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In this article, we consider the role that academics play in the global illicit trade in cultural objects. Academics connect sources to buyers and influence market values by publishing looted and stolen cultural objects (passive facilitation) and by collaborating with market players, including by collecting artifacts themselves (active facilitation). Their actions shape market desire, changing what is targeted for looting, theft, and illicit trading across borders. However, this crucial facilitative role often goes unnoticed or unaddressed in scholarship on collecting, white collar crime, and the illicit market in cultural objects. This article explores the importance of academic facilitation through a case study of the career of Mary Slusser, a renowned American scholar of Nepali art and art history.
Cannabis use has been linked to poorer episodic memory. However, little is known about whether depression and sex may interact as potential moderators of this association, particularly among adolescents. The current study addresses this by examining interactions between depression symptoms and sex on the association between cannabis use and episodic memory in a large sample of adolescents.
Cross-sectional data from 360 adolescents (Mage = 17.38, SD = .75) were analyzed at the final assessment wave of a two-year longitudinal study. We used the Drug Use History Questionnaire to assess for lifetime cannabis use, and the Computerized Diagnostic Interview Schedule for Children, Fourth edition to assess the number of depression symptoms in the past year. Subtests from the Wechsler Memory Scale, Fourth Edition and the California Verbal Learning Test, Second Edition were used to assess episodic memory performance.
The effect of the three-way interaction among cannabis use, depression symptoms, and sex did not have a significant impact on episodic memory performance. However, follow-up analyses revealed a significant effect of the two-way interaction of cannabis use and depression symptoms on episodic memory, such that associations between cannabis use and episodic memory were only significant at lower and average levels of depression symptoms.
Contrary to our hypotheses, we found that as depression symptoms increased, the negative association between cannabis use and episodic memory diminished. Given the use of a predominantly subsyndromic sample, future studies should attempt to replicate findings among individuals with more severe depression.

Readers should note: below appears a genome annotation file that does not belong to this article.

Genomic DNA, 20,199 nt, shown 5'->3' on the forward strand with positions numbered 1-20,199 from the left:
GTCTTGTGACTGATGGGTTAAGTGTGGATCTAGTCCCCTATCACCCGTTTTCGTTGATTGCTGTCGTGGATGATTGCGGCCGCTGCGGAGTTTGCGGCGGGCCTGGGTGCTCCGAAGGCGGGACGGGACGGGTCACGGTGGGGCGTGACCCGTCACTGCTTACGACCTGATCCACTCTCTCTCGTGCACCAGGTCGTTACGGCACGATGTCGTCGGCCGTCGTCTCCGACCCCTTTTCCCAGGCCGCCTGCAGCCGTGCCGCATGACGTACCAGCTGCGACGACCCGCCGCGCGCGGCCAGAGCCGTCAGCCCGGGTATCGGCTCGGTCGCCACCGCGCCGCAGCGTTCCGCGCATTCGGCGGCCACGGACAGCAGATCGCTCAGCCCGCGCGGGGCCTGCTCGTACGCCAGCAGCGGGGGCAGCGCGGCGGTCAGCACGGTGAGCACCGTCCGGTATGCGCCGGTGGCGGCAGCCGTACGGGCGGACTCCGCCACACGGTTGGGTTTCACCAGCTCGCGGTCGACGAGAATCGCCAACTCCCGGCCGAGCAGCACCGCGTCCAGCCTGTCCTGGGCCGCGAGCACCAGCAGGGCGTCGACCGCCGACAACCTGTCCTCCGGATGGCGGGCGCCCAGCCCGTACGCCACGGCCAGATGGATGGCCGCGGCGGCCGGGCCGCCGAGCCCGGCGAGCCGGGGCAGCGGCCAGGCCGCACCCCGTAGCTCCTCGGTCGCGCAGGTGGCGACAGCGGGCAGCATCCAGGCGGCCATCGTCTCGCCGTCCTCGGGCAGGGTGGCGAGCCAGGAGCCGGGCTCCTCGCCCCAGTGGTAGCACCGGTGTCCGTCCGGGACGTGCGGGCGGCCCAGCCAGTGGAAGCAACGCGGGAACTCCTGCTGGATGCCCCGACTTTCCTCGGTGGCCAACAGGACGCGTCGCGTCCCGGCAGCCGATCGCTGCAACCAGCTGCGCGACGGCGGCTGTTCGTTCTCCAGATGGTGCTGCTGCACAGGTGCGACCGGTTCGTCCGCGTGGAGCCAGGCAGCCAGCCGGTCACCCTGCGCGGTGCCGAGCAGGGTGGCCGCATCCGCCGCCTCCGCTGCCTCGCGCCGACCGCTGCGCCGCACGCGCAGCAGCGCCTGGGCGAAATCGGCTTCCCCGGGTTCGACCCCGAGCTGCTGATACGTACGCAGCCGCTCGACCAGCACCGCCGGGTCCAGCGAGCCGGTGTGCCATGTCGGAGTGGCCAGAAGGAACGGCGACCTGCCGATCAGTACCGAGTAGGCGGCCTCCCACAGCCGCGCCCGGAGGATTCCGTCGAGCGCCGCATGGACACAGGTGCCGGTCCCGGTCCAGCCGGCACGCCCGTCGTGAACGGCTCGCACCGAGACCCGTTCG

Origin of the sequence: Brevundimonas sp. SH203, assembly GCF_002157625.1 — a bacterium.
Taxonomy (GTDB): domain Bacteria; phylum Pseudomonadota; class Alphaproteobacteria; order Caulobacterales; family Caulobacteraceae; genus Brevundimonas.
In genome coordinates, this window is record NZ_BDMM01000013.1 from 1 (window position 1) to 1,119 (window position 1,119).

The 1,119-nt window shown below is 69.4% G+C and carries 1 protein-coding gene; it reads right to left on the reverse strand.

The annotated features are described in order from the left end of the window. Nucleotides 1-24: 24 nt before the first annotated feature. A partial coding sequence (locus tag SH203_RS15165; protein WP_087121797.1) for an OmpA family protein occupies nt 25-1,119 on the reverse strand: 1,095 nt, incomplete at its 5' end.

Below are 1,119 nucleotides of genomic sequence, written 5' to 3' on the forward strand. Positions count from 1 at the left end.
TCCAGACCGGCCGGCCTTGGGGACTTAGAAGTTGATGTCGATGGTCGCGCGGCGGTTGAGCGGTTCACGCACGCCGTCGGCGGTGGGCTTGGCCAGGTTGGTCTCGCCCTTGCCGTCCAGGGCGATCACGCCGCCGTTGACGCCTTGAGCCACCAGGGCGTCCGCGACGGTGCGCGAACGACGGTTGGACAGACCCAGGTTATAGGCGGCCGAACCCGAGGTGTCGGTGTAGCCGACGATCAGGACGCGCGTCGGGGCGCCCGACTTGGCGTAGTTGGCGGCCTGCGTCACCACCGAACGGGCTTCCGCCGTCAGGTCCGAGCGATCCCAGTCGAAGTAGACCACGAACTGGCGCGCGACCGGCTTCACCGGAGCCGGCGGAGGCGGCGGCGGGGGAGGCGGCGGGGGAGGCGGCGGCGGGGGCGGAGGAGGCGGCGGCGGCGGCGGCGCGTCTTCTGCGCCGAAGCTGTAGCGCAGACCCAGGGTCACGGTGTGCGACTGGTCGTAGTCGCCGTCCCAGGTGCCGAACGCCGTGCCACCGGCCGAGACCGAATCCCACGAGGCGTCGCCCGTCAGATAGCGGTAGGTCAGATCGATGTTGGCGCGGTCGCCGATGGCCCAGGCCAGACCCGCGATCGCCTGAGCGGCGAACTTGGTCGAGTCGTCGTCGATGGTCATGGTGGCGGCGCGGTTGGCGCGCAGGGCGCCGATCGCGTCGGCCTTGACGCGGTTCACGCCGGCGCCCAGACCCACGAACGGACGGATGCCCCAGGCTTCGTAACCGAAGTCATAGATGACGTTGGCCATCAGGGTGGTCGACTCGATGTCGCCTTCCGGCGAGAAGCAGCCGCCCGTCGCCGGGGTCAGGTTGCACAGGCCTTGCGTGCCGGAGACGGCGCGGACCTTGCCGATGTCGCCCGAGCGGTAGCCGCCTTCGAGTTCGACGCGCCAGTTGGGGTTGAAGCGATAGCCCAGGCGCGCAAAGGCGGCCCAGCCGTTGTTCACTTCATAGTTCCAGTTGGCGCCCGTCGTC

ON THE FOURTH DAY of December 1893, Joseph Friedrich Nicolaus Bornmüller bent down and picked leaves from a low shrub with small white flowers. Bornmüller was on a botanical collecting trip through the Middle East, and he had just discovered a new species of pennycress. The dried specimen of Thlaspi syriacum he preserved on a sheet of paper is now housed in the herbarium of the Berlin-Dahlem Botanical Museum of the Freie Universität Berlin. These crumbling leaves are the holotype of the Thlaspi syriacum species. The word holotype is derived from the Greek ὅƛος—“whole, entire.” Bornmüller's sample was the basis for the description of the whole species. Every subsequent identification of an individual plant as Thlaspi syriacum or not Thlaspi syriacum is, in theory, based on whether or not that individual conforms to the appearance of the leaves Bornmüller plucked somewhere in what is now Syria. Holotypes are artificial. Bornmüller's hand was not guided to the most perfect specimen of Thlaspi syriacum. Rather, he anointed one individual plant to be the representation of a schema of botanical collecting and categorizing. This artificial creation and use of a holotype works for botanists, since they (usually) care more about the ways in which individual plants of the same species are similar rather than the ways in which they are different. They ignore the differences between individual embodiments (this patch of Thlaspi syriacum by the side of the road) and the abstract generalization (the Berlin holotype).
Cultural artifacts do not admit of so easy a negation of the value of the individual. We would rightly hesitate to discard even very similar cultural artifacts. Even reprintings of the same text can each have different value. The text of Alexander Pope's poem “The Rape of the Lock” is the same in the volume of John Bell's Travelling Poetic Library, bound in elaborately gilt calfskin and purchased in Paris in October 1785 by Thomas Jefferson for his twelve-year old daughter Martha, and in the battered paperback that I bought for a dollar from the bins of a used bookstore. But each of these volumes has a different history and a different set of relationships with the people who produced and used them. Some of these histories are more interesting than others.